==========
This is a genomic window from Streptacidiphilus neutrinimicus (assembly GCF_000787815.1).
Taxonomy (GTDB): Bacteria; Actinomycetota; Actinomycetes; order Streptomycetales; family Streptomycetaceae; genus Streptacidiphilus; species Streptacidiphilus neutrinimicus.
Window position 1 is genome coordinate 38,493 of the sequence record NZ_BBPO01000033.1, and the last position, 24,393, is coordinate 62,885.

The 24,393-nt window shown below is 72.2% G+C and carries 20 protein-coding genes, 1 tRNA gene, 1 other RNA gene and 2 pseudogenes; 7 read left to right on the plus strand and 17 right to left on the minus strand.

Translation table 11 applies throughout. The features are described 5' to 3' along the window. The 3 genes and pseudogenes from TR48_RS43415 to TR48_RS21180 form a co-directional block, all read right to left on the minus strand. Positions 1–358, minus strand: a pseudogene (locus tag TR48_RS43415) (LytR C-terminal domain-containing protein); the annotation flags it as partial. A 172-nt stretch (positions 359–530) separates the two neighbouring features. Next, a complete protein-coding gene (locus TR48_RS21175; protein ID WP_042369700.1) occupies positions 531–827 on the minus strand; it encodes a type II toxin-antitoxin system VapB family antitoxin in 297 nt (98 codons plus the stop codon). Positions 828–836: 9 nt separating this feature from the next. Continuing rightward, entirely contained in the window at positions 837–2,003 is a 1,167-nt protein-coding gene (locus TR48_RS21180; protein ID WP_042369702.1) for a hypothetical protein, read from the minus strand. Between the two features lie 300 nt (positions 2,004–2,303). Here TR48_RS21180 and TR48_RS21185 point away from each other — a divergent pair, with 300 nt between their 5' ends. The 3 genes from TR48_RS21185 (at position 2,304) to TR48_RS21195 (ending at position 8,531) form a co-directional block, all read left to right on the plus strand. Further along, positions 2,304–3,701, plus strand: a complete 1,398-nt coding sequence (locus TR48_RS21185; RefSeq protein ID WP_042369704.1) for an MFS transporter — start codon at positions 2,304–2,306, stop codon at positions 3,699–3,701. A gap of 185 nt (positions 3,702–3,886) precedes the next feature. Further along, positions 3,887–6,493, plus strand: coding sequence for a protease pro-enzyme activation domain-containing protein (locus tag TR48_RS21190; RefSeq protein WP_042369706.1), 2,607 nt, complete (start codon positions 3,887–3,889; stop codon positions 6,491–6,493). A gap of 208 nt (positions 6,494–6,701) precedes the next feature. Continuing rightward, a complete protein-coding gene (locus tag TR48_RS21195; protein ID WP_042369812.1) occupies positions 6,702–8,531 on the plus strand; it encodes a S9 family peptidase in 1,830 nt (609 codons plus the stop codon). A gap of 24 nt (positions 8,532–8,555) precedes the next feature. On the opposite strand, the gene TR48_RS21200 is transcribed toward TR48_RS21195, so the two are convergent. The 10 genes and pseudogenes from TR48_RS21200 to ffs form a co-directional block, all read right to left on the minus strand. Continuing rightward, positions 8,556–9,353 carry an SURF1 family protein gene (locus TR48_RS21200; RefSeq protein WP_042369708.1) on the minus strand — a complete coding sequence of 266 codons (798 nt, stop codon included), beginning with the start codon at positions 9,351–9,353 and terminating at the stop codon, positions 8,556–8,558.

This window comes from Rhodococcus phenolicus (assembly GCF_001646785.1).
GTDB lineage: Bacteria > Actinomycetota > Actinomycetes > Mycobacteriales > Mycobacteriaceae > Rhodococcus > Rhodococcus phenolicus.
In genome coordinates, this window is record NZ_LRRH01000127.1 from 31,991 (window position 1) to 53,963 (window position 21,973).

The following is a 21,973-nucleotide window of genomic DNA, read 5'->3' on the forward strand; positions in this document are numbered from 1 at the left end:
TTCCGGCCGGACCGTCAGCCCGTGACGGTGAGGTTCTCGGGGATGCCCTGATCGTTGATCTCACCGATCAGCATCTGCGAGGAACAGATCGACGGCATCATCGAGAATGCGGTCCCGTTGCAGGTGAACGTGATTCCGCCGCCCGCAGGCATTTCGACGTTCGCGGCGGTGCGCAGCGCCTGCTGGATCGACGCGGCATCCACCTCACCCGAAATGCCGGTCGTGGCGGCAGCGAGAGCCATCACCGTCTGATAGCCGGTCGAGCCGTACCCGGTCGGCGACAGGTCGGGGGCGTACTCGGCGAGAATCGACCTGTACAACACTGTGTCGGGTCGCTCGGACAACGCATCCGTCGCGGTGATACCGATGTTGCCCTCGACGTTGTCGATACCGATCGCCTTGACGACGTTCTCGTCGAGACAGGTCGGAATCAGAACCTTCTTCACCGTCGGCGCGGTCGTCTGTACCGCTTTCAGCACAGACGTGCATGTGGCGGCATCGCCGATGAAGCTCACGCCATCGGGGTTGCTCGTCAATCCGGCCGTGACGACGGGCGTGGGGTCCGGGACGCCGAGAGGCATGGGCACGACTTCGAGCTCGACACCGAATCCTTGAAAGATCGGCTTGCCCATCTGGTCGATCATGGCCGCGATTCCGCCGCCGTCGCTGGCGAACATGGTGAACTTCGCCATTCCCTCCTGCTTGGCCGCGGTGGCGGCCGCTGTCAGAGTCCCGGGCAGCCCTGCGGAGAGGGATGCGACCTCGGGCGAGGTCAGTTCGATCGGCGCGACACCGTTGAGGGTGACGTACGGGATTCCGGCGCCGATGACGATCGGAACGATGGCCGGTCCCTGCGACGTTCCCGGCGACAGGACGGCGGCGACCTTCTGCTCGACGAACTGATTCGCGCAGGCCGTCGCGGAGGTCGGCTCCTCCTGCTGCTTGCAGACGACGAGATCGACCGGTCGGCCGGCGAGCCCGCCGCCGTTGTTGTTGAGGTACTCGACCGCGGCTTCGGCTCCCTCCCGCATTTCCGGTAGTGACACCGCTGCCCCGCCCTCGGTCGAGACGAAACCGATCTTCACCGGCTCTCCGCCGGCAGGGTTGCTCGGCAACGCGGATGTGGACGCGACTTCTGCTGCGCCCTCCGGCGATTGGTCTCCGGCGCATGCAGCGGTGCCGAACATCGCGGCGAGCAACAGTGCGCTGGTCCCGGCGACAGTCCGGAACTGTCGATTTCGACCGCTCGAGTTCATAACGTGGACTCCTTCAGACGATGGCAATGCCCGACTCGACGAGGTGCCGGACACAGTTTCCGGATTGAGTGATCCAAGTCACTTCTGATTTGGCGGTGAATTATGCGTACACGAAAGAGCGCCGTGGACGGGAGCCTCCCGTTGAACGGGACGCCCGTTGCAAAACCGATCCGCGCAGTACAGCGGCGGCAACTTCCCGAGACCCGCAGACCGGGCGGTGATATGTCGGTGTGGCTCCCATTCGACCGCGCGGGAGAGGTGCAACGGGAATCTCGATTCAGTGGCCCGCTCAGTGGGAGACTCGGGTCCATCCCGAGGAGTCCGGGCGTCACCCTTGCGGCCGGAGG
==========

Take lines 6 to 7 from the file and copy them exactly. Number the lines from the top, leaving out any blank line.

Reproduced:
This window comes from Rhodococcus phenolicus (assembly GCF_001646785.1).
GTDB lineage: Bacteria > Actinomycetota > Actinomycetes > Mycobacteriales > Mycobacteriaceae > Rhodococcus > Rhodococcus phenolicus.